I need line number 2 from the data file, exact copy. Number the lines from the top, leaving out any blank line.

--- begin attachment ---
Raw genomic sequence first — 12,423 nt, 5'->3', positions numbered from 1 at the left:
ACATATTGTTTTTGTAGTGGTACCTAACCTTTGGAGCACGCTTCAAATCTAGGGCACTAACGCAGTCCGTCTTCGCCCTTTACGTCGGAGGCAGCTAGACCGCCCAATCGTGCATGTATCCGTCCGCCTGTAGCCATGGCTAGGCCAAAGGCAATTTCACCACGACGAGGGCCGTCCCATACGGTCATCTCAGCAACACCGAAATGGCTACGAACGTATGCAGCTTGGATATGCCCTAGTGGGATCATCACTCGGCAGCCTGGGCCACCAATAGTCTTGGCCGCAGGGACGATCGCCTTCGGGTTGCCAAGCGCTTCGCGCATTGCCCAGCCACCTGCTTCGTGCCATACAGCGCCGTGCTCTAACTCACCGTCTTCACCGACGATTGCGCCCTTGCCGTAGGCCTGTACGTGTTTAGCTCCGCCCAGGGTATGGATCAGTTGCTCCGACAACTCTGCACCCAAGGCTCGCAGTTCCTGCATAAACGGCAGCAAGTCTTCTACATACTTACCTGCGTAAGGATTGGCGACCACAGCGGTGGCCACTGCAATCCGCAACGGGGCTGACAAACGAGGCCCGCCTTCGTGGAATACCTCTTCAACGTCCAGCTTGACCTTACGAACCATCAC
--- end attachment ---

ACATATTGTTTTTGTAGTGGTACCTAACCTTTGGAGCACGCTTCAAATCTAGGGCACTAACGCAGTCCGTCTTCGCCCTTTACGTCGGAGGCAGCTAGACCGCCCAATCGTGCATGTATCCGTCCGCCTGTAGCCATGGCTAGGCCAAAGGCAATTTCACCACGACGAGGGCCGTCCCATACGGTCATCTCAGCAACACCGAAATGGCTACGAACGTATGCAGCTTGGATATGCCCTAGTGGGATCATCACTCGGCAGCCTGGGCCACCAATAGTCTTGGCCGCAGGGACGATCGCCTTCGGGTTGCCAAGCGCTTCGCGCATTGCCCAGCCACCTGCTTCGTGCCATACAGCGCCGTGCTCTAACTCACCGTCTTCACCGACGATTGCGCCCTTGCCGTAGGCCTGTACGTGTTTAGCTCCGCCCAGGGTATGGATCAGTTGCTCCGACAACTCTGCACCCAAGGCTCGCAGTTCCTGCATAAACGGCAGCAAGTCTTCTACATACTTACCTGCGTAAGGATTGGCGACCACAGCGGTGGCCACTGCAATCCGCAACGGGGCTGACAAACGAGGCCCGCCTTCGTGGAATACCTCTTCAACGTCCAGCTTGACCTTACGAACCATCAC